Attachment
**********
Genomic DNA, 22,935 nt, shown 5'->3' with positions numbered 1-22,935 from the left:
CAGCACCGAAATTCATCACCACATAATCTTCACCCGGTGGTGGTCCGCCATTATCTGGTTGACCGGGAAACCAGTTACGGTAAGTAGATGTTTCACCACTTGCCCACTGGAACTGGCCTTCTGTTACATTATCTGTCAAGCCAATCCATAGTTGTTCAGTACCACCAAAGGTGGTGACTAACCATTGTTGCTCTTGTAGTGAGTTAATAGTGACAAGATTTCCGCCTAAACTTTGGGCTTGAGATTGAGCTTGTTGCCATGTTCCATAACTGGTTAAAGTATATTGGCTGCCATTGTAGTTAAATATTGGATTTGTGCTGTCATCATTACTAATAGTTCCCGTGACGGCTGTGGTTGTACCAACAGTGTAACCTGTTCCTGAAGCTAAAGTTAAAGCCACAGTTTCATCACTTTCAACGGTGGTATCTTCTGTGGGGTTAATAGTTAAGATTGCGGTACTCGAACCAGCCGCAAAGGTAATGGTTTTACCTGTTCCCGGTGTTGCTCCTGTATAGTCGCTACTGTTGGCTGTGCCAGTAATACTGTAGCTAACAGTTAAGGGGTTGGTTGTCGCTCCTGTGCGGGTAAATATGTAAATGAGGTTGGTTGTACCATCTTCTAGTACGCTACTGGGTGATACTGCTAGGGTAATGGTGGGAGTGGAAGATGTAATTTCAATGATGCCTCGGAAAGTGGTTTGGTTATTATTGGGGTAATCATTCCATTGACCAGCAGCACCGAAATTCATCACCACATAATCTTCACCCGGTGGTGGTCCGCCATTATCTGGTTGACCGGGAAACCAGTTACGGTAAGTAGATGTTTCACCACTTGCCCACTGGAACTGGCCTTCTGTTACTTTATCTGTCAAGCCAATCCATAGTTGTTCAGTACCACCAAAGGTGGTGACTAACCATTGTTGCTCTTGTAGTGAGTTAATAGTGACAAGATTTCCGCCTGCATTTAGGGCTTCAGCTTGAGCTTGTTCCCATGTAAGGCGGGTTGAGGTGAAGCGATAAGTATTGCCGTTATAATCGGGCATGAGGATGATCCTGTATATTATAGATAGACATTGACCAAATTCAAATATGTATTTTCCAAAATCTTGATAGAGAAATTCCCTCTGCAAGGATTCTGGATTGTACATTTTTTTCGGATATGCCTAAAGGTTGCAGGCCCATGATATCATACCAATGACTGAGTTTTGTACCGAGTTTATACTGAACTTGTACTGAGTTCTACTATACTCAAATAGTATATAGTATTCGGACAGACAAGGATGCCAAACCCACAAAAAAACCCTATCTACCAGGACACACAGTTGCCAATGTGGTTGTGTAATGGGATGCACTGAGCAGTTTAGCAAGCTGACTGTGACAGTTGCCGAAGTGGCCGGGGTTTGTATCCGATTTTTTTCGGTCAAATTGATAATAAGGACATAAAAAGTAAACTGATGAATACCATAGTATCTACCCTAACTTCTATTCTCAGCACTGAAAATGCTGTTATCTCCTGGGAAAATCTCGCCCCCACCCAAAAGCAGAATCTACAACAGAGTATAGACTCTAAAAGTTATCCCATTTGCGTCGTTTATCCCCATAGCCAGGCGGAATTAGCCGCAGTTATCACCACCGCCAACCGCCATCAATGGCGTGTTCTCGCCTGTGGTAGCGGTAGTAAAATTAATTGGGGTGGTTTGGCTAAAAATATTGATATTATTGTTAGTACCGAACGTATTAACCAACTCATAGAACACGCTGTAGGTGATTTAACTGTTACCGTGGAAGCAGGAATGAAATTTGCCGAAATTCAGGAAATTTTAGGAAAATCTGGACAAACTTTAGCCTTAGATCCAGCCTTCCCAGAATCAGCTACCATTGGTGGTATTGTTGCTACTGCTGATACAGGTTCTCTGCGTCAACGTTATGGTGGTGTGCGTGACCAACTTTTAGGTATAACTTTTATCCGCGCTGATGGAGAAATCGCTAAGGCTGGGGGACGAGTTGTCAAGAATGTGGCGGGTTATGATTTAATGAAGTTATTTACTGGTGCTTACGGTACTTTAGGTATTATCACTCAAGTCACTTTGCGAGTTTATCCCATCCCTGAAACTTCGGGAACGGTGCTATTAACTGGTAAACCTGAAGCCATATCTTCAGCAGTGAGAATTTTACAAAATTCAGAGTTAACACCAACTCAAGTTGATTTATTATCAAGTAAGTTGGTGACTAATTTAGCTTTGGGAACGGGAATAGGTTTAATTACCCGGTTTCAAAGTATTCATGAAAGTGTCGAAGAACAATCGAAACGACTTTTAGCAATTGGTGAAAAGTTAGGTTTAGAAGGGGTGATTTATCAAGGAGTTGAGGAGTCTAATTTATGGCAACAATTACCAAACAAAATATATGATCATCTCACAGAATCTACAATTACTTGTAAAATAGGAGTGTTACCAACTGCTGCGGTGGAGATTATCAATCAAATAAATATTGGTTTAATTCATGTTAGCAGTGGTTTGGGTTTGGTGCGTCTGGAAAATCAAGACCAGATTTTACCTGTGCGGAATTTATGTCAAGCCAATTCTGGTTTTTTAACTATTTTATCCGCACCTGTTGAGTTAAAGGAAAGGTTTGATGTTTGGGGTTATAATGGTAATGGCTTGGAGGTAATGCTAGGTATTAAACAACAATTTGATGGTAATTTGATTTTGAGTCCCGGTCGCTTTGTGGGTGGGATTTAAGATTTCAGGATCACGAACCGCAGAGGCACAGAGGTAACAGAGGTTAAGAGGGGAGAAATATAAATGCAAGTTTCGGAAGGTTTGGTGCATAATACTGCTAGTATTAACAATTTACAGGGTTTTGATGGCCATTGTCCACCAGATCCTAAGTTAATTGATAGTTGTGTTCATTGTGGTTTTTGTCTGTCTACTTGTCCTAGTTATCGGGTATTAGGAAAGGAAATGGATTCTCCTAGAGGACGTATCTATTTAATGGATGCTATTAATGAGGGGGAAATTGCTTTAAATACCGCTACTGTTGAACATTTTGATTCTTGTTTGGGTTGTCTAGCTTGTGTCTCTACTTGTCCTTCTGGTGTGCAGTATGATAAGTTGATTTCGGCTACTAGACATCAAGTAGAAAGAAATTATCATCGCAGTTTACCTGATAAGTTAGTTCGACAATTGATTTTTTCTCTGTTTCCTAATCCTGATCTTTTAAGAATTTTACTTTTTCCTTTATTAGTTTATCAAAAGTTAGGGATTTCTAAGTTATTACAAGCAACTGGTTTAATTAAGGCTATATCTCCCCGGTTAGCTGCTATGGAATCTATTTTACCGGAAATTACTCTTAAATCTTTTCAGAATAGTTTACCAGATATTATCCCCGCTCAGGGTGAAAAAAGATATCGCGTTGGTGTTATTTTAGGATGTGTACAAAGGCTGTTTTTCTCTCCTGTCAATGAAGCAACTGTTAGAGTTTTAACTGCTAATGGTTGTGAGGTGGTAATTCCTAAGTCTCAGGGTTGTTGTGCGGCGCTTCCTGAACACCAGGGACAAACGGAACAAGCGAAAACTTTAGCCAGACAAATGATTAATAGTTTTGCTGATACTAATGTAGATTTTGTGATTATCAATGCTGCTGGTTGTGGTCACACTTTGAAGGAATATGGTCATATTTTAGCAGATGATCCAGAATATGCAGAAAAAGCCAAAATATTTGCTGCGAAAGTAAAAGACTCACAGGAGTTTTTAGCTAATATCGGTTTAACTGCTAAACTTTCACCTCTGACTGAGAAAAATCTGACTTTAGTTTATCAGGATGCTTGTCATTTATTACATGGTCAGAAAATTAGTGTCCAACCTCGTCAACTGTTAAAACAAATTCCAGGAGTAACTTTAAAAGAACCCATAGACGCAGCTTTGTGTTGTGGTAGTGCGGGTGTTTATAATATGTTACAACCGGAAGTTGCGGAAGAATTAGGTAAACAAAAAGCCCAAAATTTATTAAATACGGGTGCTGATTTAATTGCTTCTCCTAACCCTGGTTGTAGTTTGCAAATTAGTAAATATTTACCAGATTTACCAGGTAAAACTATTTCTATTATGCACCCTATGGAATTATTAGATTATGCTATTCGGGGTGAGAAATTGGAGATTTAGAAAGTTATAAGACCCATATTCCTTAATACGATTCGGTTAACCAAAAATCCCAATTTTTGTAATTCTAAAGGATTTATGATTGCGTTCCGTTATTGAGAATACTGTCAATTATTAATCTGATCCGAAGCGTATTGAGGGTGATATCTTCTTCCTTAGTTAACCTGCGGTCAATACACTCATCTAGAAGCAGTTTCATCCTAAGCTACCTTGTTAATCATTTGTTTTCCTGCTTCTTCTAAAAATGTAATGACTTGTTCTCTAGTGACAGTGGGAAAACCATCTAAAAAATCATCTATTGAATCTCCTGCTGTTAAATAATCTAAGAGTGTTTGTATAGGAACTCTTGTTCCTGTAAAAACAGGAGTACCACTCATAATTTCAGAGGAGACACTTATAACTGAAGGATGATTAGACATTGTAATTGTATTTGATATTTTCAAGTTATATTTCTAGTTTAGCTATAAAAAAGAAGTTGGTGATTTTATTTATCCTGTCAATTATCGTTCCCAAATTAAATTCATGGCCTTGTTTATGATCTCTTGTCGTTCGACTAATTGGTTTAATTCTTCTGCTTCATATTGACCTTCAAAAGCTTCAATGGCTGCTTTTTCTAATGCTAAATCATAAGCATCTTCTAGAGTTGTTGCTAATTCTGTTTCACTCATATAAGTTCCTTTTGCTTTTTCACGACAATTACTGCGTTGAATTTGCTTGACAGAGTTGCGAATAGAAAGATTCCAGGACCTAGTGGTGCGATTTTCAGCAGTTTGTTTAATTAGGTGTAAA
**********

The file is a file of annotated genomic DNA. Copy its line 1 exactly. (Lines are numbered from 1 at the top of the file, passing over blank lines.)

Genomic DNA, 22,935 nt, shown 5'->3' with positions numbered 1-22,935 from the left: